There are very tame deer wandering around and one of them approached to within 10 feet of us as we ate a picnic lunch.  After lunch we took the Basin Loop Trail through the pines.  It was only about 2 miles but it gave us a good feel for the area.  It is just barely in the pines at about 5,400 feet, so there is a combination of trees and cactus but it was much cooler than down by the river.  We had a pleasant afternoon and plan to return to do another hike in the area, as well as have dinner at the lodge some evening.

Friday we returned to Boquillas Canyon and took the short trail into the canyon.  It ends where the rock walls come down to the river.  Just before arriving at the end there is a cave high on the wall with a steep sand dune leading up to it.  The angle of the sand is extremely steep.  It took us 10 minutes or so to climb up it, but only 20 seconds to come down.

Along the trail we discovered Mexican trinkets lying on the rocks, with prices marked and jars for money.  Mexicans living across the river come over in canoes when no one is watching, and leave the items, hoping to make a little money.   As we were hiking in we were suddenly serenaded by a Mexican on the other side of the river.  We then came across jars with signs the read “Donation for Mexican Singing.”  Dianna did buy a nice walking stick from one of the displays since the prices were about 1/4 of the cost for the same ones in the gift shop.  Whatever it takes.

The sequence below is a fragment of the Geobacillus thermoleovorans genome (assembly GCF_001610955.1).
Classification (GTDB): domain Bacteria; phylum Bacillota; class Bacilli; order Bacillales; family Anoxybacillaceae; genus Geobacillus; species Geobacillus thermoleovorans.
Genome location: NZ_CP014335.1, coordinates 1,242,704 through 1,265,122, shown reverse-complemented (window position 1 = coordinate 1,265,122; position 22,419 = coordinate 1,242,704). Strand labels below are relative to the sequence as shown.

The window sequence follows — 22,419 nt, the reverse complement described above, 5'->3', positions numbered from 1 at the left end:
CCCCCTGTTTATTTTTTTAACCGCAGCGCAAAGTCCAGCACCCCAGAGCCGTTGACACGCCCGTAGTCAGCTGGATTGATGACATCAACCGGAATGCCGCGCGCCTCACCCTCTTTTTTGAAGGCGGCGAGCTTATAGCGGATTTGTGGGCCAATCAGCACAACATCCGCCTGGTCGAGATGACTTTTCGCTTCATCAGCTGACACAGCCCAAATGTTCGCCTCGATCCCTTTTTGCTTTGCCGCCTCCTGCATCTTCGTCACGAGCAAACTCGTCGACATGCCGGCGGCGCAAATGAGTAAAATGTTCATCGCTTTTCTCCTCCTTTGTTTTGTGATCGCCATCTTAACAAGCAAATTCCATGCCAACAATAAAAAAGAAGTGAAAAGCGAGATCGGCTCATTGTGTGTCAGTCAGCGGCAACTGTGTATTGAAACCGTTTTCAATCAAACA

Yesterday we decided to attend the Terlingua Chili Festival.  We had seen reference to the festival posted on the walls of some BBQ restaurants we have been in, and some of the people here in campground mentioned they were here to attend.  Terlingua is a tiny desert town just outside the park boundaries about 50 miles from the campground.  At one time it was a mining town that produced most of the mercury mined in the US.  It is now pretty much a ghost town that has become a haven for some artists and others who like to live away from it all.  It reminded us of Jerome, AZ without the mountains.

We didn’t know exactly what to expect but even so, it was not at all like we thought it might be.  While there was some judging and cooking going on, only the participants and judges were paying any attention.  In fact, unless you were a participant or judge you could not even get into that area.  Mostly what it was was a couple thousand people getting together in the desert for four days to drink beer and party.  It reminded us of a biker gathering.  It was certainly not our cup of tea and we only stayed an hour or so.  We did get some free chili and some Buffalo Wings, but they were not worth the $20 admission fee.


On the way back we filled up the scooter with gas.  Since the speed limit in the park is only 45 MPH we got the best mileage ever — 70.5 MPG.  Wahoo!

We still have a few things we want to see and do here.  Today may be just a football day, but who knows.  Soon we will start heading for Denton.